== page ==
Sacramento, California – Strangely, some car models inspire rancorous debate and political sniping.
Take the Dodge Charger, for example.
Some folks can’t get over the Chargers of old -- big and brawny and loaded with horsepower that challenged the stability of the suspension and the grip of the tires. Those were the REAL Chargers, old-schoolers say.
Well, OK, but I did carefully read the owner’s manual on my recent ride and checked the exterior badging. Sure enough, it was a Dodge Charger SE with rear-wheel drive. Or a Dodge Charger Rallye Plus if you opt for the automaker’s more-flashy language.
Let me say up front that this was the “Charger Lite” version, meaning that it had a 3.6-liter variable-valve timing Pentastar V-6 with “only” 292 horsepower. Keep in mind that you can get a Charger SRT8 with a 6.4-liter V-8 laying down a maximum 465 horsepower.
That SRT8 puts you in a different economic bracket, and you’d be wise to put speeding ticket estimates into that budget.
My tester had a most-reasonable base price of $25,170, but it was dressed up with a nearly obscene number of extras (power sunroof, rearview camera and humidity sensor to name a tiny few) to bring the bottom line to $34,955.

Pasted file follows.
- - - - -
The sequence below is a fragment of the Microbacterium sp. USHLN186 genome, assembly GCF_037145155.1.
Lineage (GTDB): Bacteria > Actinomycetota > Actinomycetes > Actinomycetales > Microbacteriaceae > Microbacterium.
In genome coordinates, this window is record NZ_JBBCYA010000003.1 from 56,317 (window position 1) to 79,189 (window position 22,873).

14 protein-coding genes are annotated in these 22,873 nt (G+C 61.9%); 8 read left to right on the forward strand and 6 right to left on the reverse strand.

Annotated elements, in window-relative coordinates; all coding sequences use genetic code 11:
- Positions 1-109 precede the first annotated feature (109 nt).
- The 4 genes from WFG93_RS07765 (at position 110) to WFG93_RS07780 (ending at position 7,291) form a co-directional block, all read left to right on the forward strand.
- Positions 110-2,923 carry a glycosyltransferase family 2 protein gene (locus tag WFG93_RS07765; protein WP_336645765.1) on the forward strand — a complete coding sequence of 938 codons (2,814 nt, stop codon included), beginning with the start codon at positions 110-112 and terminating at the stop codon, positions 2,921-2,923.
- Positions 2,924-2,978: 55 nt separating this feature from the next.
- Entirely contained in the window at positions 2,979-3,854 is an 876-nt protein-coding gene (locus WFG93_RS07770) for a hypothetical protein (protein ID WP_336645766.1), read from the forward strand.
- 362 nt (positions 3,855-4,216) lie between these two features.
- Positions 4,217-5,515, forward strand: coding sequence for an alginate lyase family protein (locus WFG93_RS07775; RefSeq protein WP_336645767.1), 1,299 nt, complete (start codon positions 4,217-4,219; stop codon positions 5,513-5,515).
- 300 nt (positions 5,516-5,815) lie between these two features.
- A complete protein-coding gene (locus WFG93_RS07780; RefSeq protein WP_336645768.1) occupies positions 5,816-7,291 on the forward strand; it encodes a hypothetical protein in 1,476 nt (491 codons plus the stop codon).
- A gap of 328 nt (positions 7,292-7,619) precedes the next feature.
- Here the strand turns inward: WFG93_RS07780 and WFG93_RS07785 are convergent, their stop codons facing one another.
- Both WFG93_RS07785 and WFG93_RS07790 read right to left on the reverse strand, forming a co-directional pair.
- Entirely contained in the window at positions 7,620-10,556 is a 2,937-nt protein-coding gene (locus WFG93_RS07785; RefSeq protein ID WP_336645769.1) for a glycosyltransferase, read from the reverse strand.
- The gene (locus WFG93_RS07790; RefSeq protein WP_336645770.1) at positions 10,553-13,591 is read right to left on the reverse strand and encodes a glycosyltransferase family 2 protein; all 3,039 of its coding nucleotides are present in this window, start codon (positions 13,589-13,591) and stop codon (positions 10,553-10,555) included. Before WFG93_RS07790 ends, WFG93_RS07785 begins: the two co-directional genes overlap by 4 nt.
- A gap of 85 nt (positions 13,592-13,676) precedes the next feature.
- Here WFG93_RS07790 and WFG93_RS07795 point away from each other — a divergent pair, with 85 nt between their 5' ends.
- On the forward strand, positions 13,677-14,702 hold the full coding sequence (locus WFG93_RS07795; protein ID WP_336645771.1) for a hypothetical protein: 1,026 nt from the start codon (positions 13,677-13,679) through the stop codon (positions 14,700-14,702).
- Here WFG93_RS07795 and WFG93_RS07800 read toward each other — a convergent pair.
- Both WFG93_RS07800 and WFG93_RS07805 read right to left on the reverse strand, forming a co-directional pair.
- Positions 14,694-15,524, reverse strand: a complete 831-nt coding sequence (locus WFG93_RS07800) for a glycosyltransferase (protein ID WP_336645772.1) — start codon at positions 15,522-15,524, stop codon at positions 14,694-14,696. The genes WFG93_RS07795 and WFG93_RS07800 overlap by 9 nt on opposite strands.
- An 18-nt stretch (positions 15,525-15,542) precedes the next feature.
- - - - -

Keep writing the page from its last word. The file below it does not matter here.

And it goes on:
The luxury was nice, but the basics were sufficient to keep me happy. That included the V-6.
No, the V-6 Charger cannot shut down a Corvette off the line, but the nearly 300 horses served up in deep, throaty tones by the V-6 were satisfying and entirely competent in all driving situations.
The Charger sedan received a much-needed restyling for the 2011 model year, and that carries over nicely in 2012. It looks American muscular from bumper to bumper, and the interior dash is a vast improvement from past years. The latter is much more organized and easier to use.
Handling was rock solid. Steering was a perfect blend of light-but-firm. The noise reaching the interior cabin was surprisingly muffled.
Naturally, purists scoff at four doors on a storied American muscle nameplate. To which I say: So what?
You want two-door muscle for 2012, hunt down a Dodge Challenger. They’ve made plenty of them.
As for me, I enjoyed every minute of my week in the Charger, a combination of four-door convenience and nostalgia-laced styling.
Old is new again. And you’ll get no argument from me: The current Charger wears it muscle and its lineage admirably well.